THE fight to ensure independent news outlets such as LymeOnline survive the coronavirus pandemic have continued as many areas of the UK head into a second lockdown.
The Independent Community News Network (ICNN), of which LymeOnline is a member, has been campaigning on behalf of the independent media sector throughout the pandemic.
In particular, it has been encouraging the government to roll-out its public health advertising campaigns to its members, which reach 15million people online every month and have a collective print run of over 426,000. Most have not received a penny of government support during the pandemic.
The ICNN recently attended a roundtable event with a representative of the Department for Digital, Culture, Media & Sport (DCMS), which was also attended by major news organisations Reach, JPIMedia, Verizon, the NUJ, the Guardian, the NMA and News UK.
Giving a speech at the event, a representative for the ICNN said: “As happened during the first national lockdown, local restrictions threaten to undermine the already fragile sustainability of the independent news sector. Not all local businesses have managed to recover from the first wave – and many of those that have are not in a financial position to continue their pre-COVID levels of advertising spend.
“For the independent sector, which relies more heavily on local businesses rather than large multinationals and big brands advertising with them, this makes for a dire situation.
“Over the last six months, independent news providers have logged record levels of traffic to their websites. Audiences are flocking to their local papers in search of up-to-date, locally relevant information on the pandemic. But while this is a positive development, the increase in costs from such a spike in traffic has concerned many.
“In addition, 95 per cent of independent news providers still haven’t benefitted from a single government measure to support the newspaper industry. This includes access to the ‘all-in, all together’ public health campaign, the second phase of the public health campaign, ‘Hands, Face Space’, and the not entirely relevant, but equally vital at this time – EU Transition Brief: ‘Check, Change, Go’.
“However, with barely a shred of government support, independent news sites have produced tens of thousands of articles on the coronavirus, held power to account, collaborated on national investigations, celebrated excellence in their communities, and mourned with those who’ve lost friends and family.
“Journalism Matters week – a campaign supported by her Majesty the Queen – highlighted the excellent work being done by the independent sector. Many independent editors and journalists were nominated for the Public Interest News List.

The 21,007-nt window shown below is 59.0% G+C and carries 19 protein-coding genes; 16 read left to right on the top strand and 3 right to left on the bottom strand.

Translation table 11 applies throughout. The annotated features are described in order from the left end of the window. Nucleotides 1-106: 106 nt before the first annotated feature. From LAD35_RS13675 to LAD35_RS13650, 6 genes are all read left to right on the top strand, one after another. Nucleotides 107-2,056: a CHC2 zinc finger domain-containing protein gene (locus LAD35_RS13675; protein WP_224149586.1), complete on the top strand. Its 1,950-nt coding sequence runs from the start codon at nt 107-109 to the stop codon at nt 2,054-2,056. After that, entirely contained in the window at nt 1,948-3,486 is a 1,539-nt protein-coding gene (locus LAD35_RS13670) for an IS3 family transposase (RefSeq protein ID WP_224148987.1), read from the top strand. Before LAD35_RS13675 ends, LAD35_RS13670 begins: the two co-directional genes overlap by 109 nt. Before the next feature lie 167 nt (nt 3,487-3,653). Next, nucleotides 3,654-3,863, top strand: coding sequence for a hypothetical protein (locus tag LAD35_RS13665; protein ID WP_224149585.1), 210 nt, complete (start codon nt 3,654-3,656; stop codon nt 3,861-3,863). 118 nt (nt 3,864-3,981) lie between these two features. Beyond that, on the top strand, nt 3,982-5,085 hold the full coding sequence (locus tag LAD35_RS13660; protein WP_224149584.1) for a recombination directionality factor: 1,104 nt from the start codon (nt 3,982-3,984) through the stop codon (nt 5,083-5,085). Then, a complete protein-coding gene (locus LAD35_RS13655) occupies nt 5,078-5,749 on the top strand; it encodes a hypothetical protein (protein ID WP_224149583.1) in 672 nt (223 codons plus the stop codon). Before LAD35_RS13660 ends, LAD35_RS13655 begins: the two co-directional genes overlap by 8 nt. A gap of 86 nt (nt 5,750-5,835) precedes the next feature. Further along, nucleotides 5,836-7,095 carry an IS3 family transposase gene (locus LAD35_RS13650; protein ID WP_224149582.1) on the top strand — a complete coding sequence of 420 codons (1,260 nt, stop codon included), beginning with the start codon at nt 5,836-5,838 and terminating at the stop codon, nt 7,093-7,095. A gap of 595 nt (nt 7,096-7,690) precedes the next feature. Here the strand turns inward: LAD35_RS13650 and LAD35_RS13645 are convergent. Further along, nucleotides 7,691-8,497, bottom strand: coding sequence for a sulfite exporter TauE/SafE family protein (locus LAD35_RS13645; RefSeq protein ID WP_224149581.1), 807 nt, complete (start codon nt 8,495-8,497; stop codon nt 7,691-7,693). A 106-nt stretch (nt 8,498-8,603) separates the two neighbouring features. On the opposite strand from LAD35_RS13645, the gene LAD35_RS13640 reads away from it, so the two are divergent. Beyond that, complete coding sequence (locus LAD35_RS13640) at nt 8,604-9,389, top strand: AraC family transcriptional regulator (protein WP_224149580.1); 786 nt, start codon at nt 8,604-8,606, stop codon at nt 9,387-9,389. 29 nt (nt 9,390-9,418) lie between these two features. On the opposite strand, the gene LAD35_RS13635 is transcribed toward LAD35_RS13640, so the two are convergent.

“The sector can no longer be viewed as peripheral; it is now an essential part of the news ecosystem.
“The combined reach of the independent news sector in the UK has been discussed here before but it is worth repeating. Simply, it is vast with several hundred professional publications reaching more than 15million people online every month; and with a collective print run of half a million.
“So the question must be asked. Where is the support?
“Despite clear government directives that the ‘Hands, Face, Space’ campaign should be run on digital, and the ‘Check, Change, Go’ campaign in community media channels, not one of ICNN’s 124 members have been granted access.
“Our discussions with the government’s media buying agency OmniGov have ground to a halt – they simply refuse to engage with us beyond requesting ads in the one weekly printed title we represent. Our questions regarding the future of the campaign, the government directives on where the ads should be placed are met with reticence at best, silence at the worst.
“Publications have closed, citing the lack of government support, specifically the lack of public health campaign revenue as the direct cause.
“In short, over the past few months, the situation has only deteriorated for the independent news sector.
“Our recent emails to DCMS and to OmniGov highlighting these issues and requesting a meeting to discuss the delay in getting independent titles, specifically ICNN members, access to the campaigns have gone unanswered.
“We would like to resubmit our request to have this discussion. The lack of access to these campaigns could be the difference between these publications surviving the winter, or collapsing like dominos – which would have a catastrophic effect on livelihoods, media plurality, local communities, and local democracy.
“The Cabinet Office, which oversees the ad campaigns will be made aware of concerns.”
Please support LymeOnline
LymeOnline is a not-for-profit, independent, family-run community venture that relies solely on advertising revenue and sponsorship to cover its costs. As the pandemic took hold in March, we lost 90% of our advertising revenue and, as a result, had to temporarily stop printing our free, fortnightly newspaper.
During lockdown we increased our online presence and kept the community up to date with the latest coronavirus developments and how they were affecting our local community.
In August, we were able to relaunch our printed newspaper after a 20-week hiatus, thanks to grants from the Google News Initiative, Dorset Council and donations from our loyal readers – we thank you all.
But these are still testing times; since relaunching our advertising revenues are down 50% compared to pre-COVID times and we need your continued support to ensure we can continuing giving Lyme Regis the news coverage it deserves.
To find out how you can support LymeOnline, visit the Support Us page or you can make a secure donation to LymeOnline via PayPal by clicking the yellow ‘Donate’ button on our homepage.